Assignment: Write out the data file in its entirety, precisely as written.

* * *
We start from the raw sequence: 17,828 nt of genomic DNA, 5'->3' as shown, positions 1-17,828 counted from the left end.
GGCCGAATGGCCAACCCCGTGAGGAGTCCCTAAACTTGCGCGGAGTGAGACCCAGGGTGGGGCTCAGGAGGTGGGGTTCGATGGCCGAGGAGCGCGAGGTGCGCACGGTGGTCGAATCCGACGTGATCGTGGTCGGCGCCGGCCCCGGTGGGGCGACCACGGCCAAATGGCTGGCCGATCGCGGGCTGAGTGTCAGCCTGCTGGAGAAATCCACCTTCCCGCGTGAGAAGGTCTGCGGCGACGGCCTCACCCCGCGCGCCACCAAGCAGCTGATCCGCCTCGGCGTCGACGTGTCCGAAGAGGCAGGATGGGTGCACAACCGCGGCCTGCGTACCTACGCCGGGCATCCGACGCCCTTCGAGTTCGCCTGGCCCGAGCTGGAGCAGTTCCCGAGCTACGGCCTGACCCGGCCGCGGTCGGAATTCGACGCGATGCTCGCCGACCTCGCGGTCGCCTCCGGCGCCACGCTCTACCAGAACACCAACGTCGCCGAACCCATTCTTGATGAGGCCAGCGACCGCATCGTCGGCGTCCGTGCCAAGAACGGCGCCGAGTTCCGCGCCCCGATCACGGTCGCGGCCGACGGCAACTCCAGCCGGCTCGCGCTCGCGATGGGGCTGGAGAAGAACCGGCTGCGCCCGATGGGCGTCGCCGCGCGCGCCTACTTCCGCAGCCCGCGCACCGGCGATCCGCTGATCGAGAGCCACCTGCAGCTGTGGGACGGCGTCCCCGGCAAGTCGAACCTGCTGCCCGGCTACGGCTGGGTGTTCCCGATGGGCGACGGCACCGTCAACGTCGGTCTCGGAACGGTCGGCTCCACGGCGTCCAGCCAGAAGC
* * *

We start from the raw sequence: 17,828 nt of genomic DNA, 5'->3' as shown, positions 1-17,828 counted from the left end.
GGCCGAATGGCCAACCCCGTGAGGAGTCCCTAAACTTGCGCGGAGTGAGACCCAGGGTGGGGCTCAGGAGGTGGGGTTCGATGGCCGAGGAGCGCGAGGTGCGCACGGTGGTCGAATCCGACGTGATCGTGGTCGGCGCCGGCCCCGGTGGGGCGACCACGGCCAAATGGCTGGCCGATCGCGGGCTGAGTGTCAGCCTGCTGGAGAAATCCACCTTCCCGCGTGAGAAGGTCTGCGGCGACGGCCTCACCCCGCGCGCCACCAAGCAGCTGATCCGCCTCGGCGTCGACGTGTCCGAAGAGGCAGGATGGGTGCACAACCGCGGCCTGCGTACCTACGCCGGGCATCCGACGCCCTTCGAGTTCGCCTGGCCCGAGCTGGAGCAGTTCCCGAGCTACGGCCTGACCCGGCCGCGGTCGGAATTCGACGCGATGCTCGCCGACCTCGCGGTCGCCTCCGGCGCCACGCTCTACCAGAACACCAACGTCGCCGAACCCATTCTTGATGAGGCCAGCGACCGCATCGTCGGCGTCCGTGCCAAGAACGGCGCCGAGTTCCGCGCCCCGATCACGGTCGCGGCCGACGGCAACTCCAGCCGGCTCGCGCTCGCGATGGGGCTGGAGAAGAACCGGCTGCGCCCGATGGGCGTCGCCGCGCGCGCCTACTTCCGCAGCCCGCGCACCGGCGATCCGCTGATCGAGAGCCACCTGCAGCTGTGGGACGGCGTCCCCGGCAAGTCGAACCTGCTGCCCGGCTACGGCTGGGTGTTCCCGATGGGCGACGGCACCGTCAACGTCGGTCTCGGAACGGTCGGCTCCACGGCGTCCAGCCAGAAGC